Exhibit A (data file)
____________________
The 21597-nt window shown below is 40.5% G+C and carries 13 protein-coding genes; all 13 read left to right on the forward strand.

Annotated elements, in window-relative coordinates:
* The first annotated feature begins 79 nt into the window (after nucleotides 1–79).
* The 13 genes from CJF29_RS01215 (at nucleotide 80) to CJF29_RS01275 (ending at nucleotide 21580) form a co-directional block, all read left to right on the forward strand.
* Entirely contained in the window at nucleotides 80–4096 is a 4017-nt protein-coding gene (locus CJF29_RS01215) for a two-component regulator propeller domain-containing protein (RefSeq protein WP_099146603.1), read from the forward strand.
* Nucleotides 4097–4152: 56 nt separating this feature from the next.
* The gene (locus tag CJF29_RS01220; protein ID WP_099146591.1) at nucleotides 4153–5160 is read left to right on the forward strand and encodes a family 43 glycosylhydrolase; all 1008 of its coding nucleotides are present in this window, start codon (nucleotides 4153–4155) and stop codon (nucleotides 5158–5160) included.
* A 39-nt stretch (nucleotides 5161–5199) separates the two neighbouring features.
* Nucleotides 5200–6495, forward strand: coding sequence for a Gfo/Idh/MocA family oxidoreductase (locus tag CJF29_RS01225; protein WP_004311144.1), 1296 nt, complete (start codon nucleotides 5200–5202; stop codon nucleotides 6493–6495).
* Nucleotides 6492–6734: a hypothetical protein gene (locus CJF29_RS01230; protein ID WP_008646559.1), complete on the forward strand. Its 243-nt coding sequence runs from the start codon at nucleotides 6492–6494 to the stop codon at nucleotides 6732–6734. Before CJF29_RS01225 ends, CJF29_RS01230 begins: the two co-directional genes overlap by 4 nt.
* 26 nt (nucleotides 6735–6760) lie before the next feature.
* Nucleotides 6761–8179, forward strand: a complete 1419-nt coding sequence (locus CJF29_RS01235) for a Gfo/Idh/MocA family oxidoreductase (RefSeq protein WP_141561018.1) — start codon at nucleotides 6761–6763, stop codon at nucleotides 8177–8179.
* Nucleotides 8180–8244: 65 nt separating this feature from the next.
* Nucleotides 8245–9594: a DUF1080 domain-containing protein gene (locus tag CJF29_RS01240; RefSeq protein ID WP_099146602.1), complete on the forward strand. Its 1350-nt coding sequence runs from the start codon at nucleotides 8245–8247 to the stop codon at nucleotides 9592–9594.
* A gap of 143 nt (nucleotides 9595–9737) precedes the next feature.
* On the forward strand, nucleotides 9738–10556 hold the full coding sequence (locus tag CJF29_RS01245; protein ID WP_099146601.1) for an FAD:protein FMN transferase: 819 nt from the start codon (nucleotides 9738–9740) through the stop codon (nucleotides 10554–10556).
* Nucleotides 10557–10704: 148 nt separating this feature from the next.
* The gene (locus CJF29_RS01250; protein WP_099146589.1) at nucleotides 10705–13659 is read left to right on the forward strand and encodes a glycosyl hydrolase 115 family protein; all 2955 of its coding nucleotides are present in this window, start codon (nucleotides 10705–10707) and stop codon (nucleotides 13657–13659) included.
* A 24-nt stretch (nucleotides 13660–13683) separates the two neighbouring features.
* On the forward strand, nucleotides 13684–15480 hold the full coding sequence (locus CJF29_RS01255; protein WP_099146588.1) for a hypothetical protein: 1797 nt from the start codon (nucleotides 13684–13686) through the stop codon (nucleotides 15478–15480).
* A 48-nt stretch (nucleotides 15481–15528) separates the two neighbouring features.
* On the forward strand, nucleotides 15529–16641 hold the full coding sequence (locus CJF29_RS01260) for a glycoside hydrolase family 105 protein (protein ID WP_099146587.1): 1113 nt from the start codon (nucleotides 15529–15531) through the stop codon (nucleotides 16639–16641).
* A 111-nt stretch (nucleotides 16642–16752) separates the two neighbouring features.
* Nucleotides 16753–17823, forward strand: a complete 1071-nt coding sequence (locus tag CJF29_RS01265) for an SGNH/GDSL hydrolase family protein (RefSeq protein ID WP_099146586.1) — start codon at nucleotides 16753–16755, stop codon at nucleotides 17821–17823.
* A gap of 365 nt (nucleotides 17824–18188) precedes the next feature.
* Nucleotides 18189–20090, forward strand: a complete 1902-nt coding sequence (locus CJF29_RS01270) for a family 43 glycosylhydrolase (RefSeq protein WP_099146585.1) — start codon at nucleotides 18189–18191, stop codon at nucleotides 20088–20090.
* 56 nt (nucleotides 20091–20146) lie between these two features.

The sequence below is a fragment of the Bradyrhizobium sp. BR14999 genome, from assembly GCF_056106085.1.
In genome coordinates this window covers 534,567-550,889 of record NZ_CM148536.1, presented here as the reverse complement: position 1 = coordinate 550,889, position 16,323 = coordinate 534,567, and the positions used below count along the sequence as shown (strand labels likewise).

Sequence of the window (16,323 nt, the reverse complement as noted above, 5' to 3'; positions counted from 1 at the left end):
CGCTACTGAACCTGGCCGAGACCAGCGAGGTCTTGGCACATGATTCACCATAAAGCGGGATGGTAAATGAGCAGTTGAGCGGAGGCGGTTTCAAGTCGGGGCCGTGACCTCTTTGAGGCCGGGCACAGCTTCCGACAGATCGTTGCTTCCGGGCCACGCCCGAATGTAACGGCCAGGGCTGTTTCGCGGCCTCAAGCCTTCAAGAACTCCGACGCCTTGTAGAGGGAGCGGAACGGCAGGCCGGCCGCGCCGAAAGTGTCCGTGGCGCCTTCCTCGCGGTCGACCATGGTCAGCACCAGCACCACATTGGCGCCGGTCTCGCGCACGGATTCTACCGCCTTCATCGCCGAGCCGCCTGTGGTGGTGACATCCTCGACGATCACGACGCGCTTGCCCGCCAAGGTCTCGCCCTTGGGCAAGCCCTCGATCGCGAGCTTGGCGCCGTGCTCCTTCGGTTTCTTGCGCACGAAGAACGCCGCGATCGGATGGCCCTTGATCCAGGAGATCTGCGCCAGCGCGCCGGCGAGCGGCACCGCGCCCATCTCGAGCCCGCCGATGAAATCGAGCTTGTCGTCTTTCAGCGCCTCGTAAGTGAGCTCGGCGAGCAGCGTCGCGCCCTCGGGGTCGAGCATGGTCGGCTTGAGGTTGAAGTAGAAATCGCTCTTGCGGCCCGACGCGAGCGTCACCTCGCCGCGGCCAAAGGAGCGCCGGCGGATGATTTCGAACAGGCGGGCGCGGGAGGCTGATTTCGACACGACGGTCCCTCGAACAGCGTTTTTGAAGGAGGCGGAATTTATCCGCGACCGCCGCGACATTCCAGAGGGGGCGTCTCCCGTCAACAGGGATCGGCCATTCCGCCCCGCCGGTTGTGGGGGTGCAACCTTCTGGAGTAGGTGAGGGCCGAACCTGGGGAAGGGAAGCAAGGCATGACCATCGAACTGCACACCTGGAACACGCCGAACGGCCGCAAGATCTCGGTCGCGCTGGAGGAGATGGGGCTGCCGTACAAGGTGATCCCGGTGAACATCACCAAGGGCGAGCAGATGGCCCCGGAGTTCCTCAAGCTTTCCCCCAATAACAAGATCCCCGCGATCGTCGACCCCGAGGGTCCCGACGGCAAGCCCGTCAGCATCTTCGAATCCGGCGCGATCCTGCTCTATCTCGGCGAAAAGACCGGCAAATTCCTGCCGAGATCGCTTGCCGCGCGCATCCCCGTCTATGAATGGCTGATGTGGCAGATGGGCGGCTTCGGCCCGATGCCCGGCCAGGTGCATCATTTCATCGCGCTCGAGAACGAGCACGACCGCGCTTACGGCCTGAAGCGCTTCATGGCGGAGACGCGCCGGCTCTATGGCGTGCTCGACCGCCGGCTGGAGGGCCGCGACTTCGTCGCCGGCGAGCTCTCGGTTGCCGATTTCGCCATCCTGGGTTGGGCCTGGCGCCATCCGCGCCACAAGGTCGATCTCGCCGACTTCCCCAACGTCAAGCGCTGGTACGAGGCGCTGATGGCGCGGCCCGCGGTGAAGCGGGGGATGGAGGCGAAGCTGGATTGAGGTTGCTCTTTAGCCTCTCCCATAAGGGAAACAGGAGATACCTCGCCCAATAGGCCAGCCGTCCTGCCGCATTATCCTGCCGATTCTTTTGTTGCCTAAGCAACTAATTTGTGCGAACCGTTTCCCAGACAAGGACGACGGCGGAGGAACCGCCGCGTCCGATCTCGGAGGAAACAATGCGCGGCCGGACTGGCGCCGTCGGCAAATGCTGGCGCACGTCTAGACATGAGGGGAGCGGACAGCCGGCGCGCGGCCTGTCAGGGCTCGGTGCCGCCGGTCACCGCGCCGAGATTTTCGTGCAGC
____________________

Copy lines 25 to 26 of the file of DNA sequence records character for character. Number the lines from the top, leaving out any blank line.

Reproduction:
* A gap of 365 nt (nucleotides 17824–18188) precedes the next feature.
* Nucleotides 18189–20090, forward strand: a complete 1902-nt coding sequence (locus CJF29_RS01270) for a family 43 glycosylhydrolase (RefSeq protein WP_099146585.1) — start codon at nucleotides 18189–18191, stop codon at nucleotides 20088–20090.